Nov 11, 2007

Cyd Malone on the Back to the Land movement of the 1930s

During the 1930s, the wish of the world's politicians to "plan" other men's lives was strong and, by unhappy coincidence, so was their power to do so. The urge to "educate and uplift" their fellow (if lesser) man into a state more agreeable to their theories beat brightly in every progressive heart from Moscow and Berlin to London and Washington D.C.

The Communist Manifesto had vastly more influence on the intellectual mind than it does today, and its exhortation for "combination(s) of agriculture with manufacturing industries; gradual abolition of the distinction between town and country, by a more equitable distribution of the population over the country" was taken seriously as a workable idea and, more important, as a morally correct idea. Writings such as the Manifesto undoubtedly contributed to the birth of the Back to the Land movement, an intellectual fad that swept through the brains of many 1930s Western politicians.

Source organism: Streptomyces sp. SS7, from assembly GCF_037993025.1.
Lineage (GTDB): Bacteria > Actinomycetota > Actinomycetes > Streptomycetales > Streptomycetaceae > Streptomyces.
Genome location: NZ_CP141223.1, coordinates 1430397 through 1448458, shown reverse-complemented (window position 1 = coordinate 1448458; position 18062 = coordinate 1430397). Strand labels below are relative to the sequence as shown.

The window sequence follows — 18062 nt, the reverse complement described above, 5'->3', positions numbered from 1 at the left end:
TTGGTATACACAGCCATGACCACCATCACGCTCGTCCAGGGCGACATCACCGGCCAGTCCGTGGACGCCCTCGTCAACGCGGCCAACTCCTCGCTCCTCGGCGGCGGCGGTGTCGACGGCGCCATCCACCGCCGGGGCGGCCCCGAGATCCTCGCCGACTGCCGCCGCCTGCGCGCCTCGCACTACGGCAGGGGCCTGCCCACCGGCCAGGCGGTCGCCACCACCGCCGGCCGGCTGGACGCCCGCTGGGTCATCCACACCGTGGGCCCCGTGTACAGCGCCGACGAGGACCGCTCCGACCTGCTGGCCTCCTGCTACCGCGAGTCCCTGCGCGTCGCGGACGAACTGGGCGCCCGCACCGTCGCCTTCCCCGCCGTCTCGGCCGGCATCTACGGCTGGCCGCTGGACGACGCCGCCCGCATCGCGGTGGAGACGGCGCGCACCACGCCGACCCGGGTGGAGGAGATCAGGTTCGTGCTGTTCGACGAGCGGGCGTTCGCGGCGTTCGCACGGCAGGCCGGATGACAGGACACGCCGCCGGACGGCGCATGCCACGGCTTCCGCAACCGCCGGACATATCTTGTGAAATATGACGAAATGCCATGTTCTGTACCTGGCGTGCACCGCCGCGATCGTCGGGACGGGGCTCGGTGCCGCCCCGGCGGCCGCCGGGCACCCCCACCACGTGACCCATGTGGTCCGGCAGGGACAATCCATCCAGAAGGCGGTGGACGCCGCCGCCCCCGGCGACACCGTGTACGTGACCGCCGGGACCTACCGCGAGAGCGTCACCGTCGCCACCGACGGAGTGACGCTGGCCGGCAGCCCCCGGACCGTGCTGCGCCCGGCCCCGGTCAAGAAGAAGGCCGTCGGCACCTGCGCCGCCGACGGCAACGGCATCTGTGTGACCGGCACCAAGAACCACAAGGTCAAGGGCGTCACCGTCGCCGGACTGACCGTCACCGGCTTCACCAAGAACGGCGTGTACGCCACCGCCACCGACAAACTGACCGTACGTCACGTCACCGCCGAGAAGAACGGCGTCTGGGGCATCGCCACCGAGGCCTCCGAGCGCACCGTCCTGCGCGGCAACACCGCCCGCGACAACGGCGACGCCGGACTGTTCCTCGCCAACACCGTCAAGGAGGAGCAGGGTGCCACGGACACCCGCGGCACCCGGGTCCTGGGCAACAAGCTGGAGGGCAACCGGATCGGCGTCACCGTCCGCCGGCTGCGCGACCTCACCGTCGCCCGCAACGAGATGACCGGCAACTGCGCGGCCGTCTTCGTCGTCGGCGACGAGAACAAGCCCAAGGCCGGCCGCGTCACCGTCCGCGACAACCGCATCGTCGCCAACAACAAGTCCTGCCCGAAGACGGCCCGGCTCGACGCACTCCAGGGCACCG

As a result, the city of Magadan in Russia's Siberia was built from nothing, by and for Stalin's slave army. It still exists today. In Germany, the town of Ramersdorf was built from scratch on the magnanimous whim of Adolph Hitler; it too still exists today. And America's very own example of the fad was the West Virginia town of Arthurdale, constructed during 1933 on the magnanimous whim of Eleanor Roosevelt.

~ , "The Peculiar History of Arthurdale," Mises.org, August 8, 2007

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